The Other E-Myths

What to do v.3
Michael Gerber’s best-seller The e-Myth starts with some profound insights into why entrepreneurs fail, but then he prescribes a one-size-fits-all cookie cutter solution based on his unbridled reverence for franchises. In the process of dispelling some important myths about entrepreneurship, he ends up creating some new ones.

His book is based on three propositions (I’m paraphrasing):

  1. People starting their own businesses tend to confuse the work of their business (“technician” role) with the work of running a business (“manager” and “entrepreneur” roles) and often find they are neither competent at nor fond of the latter roles.
  2. The solution is to create a replicable idiot-proof business model for the business that will ‘automate’ the management and entrepreneur roles, so that the business can grow without limit even without manager or entrepreneur skills, and so everyone in the business can concentrate on the “technician” role. This is the process of creating a ‘franchise’. “Replace yourself with a system”, urges Gerber, and have written Standard Operating Procedures for everything.
  3. A standard business development planning process, all of it conventional business wisdom, virtual guarantees business success.

I agree with the first proposition. That’s why I have always believed that it is folly to go into business alone. What’s more, I think there are more than three roles in most successful businesses. There can be at least eight: You need partners to research, to teach, to imagine, to design, to create, to cultivate, to sustain and to connect. A successful business has people with all these competencies, directed at affordably meeting an identified unmet need. A sustainable business has people that not only do these things well, but love doing them, and whose competencies don’t significantly overlap. These are businesses in Area 3 of my graphic above, at the intersection of your people’s collective gift, passion and purpose.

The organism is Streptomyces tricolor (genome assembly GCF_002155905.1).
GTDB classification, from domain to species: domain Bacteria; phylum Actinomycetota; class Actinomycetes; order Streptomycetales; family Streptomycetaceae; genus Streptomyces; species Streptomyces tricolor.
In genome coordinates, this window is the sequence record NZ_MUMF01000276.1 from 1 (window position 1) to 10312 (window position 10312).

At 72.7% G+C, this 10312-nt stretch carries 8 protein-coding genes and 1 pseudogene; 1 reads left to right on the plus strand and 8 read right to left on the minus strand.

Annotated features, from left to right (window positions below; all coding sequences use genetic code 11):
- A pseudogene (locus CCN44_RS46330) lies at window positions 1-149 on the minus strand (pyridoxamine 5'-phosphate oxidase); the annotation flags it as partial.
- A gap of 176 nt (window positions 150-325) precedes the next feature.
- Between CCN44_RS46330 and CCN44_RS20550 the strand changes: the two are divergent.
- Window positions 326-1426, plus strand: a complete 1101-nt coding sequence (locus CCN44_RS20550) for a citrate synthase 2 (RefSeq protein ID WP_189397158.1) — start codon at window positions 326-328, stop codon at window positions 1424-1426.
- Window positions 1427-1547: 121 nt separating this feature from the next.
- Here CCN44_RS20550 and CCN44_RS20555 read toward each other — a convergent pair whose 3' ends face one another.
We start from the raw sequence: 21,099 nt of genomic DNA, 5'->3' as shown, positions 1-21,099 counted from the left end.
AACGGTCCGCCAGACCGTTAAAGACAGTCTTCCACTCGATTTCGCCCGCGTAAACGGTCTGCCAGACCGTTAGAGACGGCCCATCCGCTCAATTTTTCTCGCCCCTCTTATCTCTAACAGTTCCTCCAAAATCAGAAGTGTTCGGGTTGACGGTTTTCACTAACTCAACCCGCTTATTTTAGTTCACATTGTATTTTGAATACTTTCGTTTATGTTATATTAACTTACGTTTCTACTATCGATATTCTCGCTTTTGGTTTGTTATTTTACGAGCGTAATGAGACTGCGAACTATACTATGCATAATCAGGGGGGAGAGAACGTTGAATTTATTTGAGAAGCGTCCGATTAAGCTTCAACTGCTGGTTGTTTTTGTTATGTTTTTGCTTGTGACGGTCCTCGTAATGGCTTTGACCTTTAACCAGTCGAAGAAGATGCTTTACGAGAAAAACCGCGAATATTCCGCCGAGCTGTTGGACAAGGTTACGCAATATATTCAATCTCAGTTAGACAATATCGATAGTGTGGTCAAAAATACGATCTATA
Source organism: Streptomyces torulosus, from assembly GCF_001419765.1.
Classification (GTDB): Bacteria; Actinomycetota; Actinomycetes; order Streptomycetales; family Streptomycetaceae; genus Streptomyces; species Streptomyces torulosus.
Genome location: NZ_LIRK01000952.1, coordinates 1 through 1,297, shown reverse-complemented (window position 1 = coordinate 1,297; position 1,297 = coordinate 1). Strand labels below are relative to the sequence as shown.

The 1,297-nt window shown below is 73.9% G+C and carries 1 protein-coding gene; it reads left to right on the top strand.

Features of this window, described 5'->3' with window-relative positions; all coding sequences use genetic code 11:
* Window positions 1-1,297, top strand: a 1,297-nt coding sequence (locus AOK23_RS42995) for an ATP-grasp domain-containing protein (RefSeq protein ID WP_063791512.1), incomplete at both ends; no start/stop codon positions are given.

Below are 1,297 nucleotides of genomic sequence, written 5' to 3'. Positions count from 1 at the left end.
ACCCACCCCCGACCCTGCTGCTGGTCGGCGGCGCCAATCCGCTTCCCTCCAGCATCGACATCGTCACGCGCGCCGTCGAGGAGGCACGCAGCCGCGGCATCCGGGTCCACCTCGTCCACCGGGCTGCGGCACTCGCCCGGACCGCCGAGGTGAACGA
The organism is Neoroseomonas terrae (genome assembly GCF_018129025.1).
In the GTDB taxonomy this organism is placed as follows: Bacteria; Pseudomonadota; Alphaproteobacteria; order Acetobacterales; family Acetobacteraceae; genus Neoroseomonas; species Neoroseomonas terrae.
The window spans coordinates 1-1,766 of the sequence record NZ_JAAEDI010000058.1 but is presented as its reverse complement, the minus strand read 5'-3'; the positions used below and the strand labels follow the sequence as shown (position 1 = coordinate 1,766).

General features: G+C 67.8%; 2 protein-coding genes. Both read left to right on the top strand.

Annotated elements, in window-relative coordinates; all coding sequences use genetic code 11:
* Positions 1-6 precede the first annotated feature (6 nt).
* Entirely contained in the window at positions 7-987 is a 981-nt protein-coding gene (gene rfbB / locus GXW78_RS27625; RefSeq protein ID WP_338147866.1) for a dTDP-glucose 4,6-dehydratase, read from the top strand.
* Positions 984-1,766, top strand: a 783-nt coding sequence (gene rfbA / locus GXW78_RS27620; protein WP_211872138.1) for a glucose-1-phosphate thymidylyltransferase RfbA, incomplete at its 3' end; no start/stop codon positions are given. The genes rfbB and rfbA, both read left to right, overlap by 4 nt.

Such a sustainable enterprise, which I have called a ‘Natural Enterprise’, is a true partnership based on trust instead of hierarchy. Why? Because such an organization is self-managing, and hence is more resilient to absences of, judgement errors by and disagreements among one or two key people. Gerber’s ‘franchise model’ may be fine for mass-production businesses like McDonalds whose product line is small and rarely changes, but it will rarely work when every product needs to be customized. You just can’t automate or make such businesses idiot-proof, because there’s too much judgement and individual craftsmanship required by many people involved. And those who have a flair for such custom work are usually not content to work in an inflexible business run by someone else for which they’re paid very little. Researchers, teachers, ‘imagineers’, designers, creators, nurturers, connectors and sustainers tend to get impatient when someone else (or worse, something else, a ‘system’) is making all the decisions for them. For that reason franchises and branches have notoriously high turnover, and most franchisees (except those who are both uncreative and luck into very profitable franchises) tend to be very unhappy people.

So I don’t buy Gerber’s second proposition, except for a very narrow range of businesses that I don’t think appeal to a lot of people. And while business planning is never a bad idea, most business plans are naive and inflexible, so what is needed more than planning is good improvisational skill. And improvisation isn’t fighting fires, it’s being alert to the changes that are affecting your business and industry and adapting to them, and, most important of all, continually innovating.

Gerber argues that there are seven critical skills in entrepreneurship: Leadership, marketing, money, management, client fulfillment, lead conversion and lead generation. My experience has been that, except in the most mundane businesses, six of these are overrated and largely unnecessary:

  • The cult of leadership in the US is foolish and dangerous; as I’ve argued before, leadership is largely irrelevant to organizational success. 
  • Marketing and selling (lead conversion and lead generation) are only necessary if you aren’t filling an unmet need so well that your customers do these things for you — viral marketing beats the regular kind hands-down. 
  • Money skills are only necessary if you’re caught up in the ‘grow or die’ myth ’Äì sustainable enterprises are organically financed. 
  • Self-management trumps the best hierarchical management through the wisdom of crowds. 
  • Client fulfillment is important, but it is inherent and intuitive in Natural Enterprises that are meeting a real human need better than anyone else can, where the line between supplier and client/customer is blurred and you co-develop your products and services with your customers.